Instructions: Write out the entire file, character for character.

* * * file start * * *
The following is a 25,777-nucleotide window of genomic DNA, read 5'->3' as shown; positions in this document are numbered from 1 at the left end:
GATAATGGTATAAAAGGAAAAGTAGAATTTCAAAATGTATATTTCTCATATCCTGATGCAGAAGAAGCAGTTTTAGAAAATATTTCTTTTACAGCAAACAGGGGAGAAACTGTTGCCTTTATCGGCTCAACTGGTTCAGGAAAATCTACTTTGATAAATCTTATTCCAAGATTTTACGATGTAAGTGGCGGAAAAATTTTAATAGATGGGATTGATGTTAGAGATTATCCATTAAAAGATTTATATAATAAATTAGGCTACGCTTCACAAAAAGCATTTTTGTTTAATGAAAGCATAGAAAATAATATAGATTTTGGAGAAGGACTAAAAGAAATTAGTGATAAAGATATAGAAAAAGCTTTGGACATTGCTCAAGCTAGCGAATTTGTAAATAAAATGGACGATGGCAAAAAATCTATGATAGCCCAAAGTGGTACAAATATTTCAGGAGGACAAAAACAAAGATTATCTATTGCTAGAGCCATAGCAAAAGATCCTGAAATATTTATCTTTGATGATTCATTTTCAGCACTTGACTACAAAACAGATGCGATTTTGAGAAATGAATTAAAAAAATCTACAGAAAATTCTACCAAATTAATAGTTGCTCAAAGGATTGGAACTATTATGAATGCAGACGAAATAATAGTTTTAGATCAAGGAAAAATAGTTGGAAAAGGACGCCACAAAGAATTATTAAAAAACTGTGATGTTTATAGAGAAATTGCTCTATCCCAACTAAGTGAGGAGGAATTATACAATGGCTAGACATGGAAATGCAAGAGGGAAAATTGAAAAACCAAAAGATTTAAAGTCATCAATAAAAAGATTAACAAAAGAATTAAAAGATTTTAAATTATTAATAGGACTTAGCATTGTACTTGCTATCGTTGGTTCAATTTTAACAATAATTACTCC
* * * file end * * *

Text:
The following is a 25,777-nucleotide window of genomic DNA, read 5'->3' as shown; positions in this document are numbered from 1 at the left end:
GATAATGGTATAAAAGGAAAAGTAGAATTTCAAAATGTATATTTCTCATATCCTGATGCAGAAGAAGCAGTTTTAGAAAATATTTCTTTTACAGCAAACAGGGGAGAAACTGTTGCCTTTATCGGCTCAACTGGTTCAGGAAAATCTACTTTGATAAATCTTATTCCAAGATTTTACGATGTAAGTGGCGGAAAAATTTTAATAGATGGGATTGATGTTAGAGATTATCCATTAAAAGATTTATATAATAAATTAGGCTACGCTTCACAAAAAGCATTTTTGTTTAATGAAAGCATAGAAAATAATATAGATTTTGGAGAAGGACTAAAAGAAATTAGTGATAAAGATATAGAAAAAGCTTTGGACATTGCTCAAGCTAGCGAATTTGTAAATAAAATGGACGATGGCAAAAAATCTATGATAGCCCAAAGTGGTACAAATATTTCAGGAGGACAAAAACAAAGATTATCTATTGCTAGAGCCATAGCAAAAGATCCTGAAATATTTATCTTTGATGATTCATTTTCAGCACTTGACTACAAAACAGATGCGATTTTGAGAAATGAATTAAAAAAATCTACAGAAAATTCTACCAAATTAATAGTTGCTCAAAGGATTGGAACTATTATGAATGCAGACGAAATAATAGTTTTAGATCAAGGAAAAATAGTTGGAAAAGGACGCCACAAAGAATTATTAAAAAACTGTGATGTTTATAGAGAAATTGCTCTATCCCAACTAAGTGAGGAGGAATTATACAATGGCTAGACATGGAAATGCAAGAGGGAAAATTGAAAAACCAAAAGATTTAAAGTCATCAATAAAAAGATTAACAAAAGAATTAAAAGATTTTAAATTATTAATAGGACTTAGCATTGTACTTGCTATCGTTGGTTCAATTTTAACAATAATTACTCC